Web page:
The discovery of the word 'beat' was essential to the
formation of a sense of self definition among the earliest
writers making up the cluster that would later call itself
members of a 'Beat Generation'.
The word 'beat' was primarily in use after World War II by
jazz musicians and hustlers as a slang term meaning down and out,
or poor and exhausted. Jazz musician Mezz Mezzrow combined it with other words like 'dead beat'or
'beat-up' in his book Really The Blues.
In 1944, the word 'beat' as used by a Times Square hustler
named Herbert Huncke came to the attention of
writer William Burroughs. Through Burrows, it was
passed on to Allen Ginsburg and Jack Kerouac.
As Allen Ginsburg remembered first hearing the
word 'beat', the original street usage meant "exhausted, at the
bottom of the world, looking up or out, sleepless, wide-eyed,
perceptive, rejected by society, on you own, streetwise".
Jack Kerouac was fascinated by the tone of
the word 'beat' as said by Huncke hunched over a cup of coffee in
a Times Square cafeteria. Kerouac heard a "melancholy sneer" in
Huncke's voice that never meant "juvenile delinquents" despite
its use by drug addicts, but rather meant "characters of a
special spirituality ..."
In a June, 1959 Playboy article titled "The Origins of the
Beat Generation", Kerouac explained that the linguistic root of
the word 'beat' also carried connotations of beatitude or
beatific. The term 'Beat Generation' was coined by Kerouac in a
conversation with John Clellon Holmes who felt Kerouac's
stories "seemed to be describing a new sort of stance toward
reality, behind which a new sort of consciousness lay." He urged
Kerouac to try to define it in a phrase or two.
As Holmes recalled, Kerouac replied, "It's a kind of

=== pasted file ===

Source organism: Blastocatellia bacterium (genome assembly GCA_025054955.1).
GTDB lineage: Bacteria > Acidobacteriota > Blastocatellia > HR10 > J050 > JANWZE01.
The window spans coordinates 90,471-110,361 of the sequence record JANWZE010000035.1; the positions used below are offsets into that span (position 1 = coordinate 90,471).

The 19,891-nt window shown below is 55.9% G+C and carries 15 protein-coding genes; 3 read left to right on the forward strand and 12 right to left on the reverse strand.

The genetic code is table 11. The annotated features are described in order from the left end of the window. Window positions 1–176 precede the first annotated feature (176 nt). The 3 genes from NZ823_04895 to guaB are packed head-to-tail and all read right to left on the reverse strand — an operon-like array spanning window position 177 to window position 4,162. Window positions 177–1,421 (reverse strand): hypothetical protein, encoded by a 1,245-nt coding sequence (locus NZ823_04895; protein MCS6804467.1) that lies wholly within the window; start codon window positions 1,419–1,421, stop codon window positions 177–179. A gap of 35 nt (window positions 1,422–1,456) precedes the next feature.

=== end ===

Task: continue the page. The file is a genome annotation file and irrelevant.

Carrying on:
furtiveness... Like we were a generation of furtives. You know,
with an inner knowledge...a kind of beatness... and a weariness
with all the forms, all the conventions of the world... So I
guess you might say we're a 'Beat Generation'.
Holmes felt the label was appropriate and had "the subversive
attraction of an image that just might contain a concept, with
the added mystery of being hard to define ... a vision, not an
When the term 'Beat Generation' began to be used as a label
for the young people Kerouac called 'hipsters' or 'beatsters' in
the late 1950s, the word 'beat' lost its specific references to a
particular subculture and became a synonym for anyone living as a
bohemian or acting rebelliously or appearing to advocate a
revolution in manners.
In 1958, a few months after Russia launched their 'sputnik'
satellite, San Francisco Chronicle columnist Herb Caen coined the
word 'beatnik'. He wrote condescendingly that "Look
Magazine hosted a party for 50 Beatniks... and over 250
bearded cats and kits were on hand... They're only Beat, y'know,
when it comes to work ..."
Holmes wrote that "... the Beatniks and the Mass Media
succeeded in beclouding most of what was unsettling, and thereby
valuable, in the idea of Beatness..."
By Johnny Mayer.
Photo of Jack Kerouac by Allen Ginsberg.
The article is based on an excellent anthology - The Portable Beat Reader by Anne Charters. Links to Beat Writer Books